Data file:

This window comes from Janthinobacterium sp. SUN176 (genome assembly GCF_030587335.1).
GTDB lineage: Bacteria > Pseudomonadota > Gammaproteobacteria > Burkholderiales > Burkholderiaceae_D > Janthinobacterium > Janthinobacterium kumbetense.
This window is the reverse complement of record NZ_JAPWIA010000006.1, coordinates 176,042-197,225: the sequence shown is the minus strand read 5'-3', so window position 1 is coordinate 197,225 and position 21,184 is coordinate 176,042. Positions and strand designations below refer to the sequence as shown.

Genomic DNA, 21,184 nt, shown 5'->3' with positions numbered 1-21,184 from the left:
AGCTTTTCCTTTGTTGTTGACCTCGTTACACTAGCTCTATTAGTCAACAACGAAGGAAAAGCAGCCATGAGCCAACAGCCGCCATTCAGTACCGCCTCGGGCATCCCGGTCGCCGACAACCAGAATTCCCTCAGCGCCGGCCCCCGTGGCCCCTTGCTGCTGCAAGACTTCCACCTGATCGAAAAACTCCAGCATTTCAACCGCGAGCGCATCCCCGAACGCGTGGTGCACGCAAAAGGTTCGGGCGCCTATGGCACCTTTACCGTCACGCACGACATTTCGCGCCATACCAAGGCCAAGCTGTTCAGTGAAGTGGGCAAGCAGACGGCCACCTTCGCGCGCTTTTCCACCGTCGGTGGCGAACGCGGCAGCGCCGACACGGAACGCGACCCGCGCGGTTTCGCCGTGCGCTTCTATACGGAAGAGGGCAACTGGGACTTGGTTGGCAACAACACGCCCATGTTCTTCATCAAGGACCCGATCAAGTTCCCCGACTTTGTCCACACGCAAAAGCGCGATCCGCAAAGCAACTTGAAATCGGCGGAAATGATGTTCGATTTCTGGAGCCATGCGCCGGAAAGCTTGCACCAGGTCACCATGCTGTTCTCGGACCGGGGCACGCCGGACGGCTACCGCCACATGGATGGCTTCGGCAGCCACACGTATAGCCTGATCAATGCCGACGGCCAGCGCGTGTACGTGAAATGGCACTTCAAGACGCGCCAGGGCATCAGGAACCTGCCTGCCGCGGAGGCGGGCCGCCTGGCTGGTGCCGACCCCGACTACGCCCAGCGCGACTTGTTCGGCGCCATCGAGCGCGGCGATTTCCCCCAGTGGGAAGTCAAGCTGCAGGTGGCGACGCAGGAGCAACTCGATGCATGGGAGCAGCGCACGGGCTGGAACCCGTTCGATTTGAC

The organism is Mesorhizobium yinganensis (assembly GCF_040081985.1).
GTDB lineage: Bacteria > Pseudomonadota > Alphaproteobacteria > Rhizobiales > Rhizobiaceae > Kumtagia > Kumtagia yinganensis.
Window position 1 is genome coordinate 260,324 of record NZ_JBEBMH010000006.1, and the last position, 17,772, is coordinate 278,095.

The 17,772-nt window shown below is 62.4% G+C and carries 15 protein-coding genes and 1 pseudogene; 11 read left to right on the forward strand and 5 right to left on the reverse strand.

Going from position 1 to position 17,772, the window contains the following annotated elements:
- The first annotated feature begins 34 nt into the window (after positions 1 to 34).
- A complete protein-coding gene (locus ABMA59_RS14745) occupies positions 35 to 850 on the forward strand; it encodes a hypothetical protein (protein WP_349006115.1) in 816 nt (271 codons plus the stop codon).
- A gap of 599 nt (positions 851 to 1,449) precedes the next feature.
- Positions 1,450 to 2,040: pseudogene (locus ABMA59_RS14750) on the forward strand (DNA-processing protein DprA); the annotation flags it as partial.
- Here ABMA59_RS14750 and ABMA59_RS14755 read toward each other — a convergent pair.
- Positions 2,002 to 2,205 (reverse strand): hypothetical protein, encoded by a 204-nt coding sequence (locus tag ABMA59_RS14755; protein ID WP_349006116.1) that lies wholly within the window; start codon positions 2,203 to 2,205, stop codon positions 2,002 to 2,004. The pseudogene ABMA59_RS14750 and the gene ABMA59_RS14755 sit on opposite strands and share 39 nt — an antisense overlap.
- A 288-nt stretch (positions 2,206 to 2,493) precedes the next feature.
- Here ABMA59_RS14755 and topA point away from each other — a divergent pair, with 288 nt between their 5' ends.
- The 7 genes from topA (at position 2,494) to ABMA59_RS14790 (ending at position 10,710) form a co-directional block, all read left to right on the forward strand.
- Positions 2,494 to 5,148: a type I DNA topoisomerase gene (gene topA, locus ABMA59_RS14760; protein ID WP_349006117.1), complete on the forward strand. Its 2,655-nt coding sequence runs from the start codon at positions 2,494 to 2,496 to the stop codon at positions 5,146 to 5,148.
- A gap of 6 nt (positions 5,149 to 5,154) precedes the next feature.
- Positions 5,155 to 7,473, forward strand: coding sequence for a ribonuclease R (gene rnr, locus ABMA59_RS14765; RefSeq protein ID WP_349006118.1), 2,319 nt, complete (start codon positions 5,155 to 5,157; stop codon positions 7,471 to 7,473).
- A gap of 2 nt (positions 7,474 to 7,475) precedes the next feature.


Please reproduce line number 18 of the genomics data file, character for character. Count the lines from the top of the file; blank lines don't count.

- Here ABMA59_RS14755 and topA point away from each other — a divergent pair, with 288 nt between their 5' ends.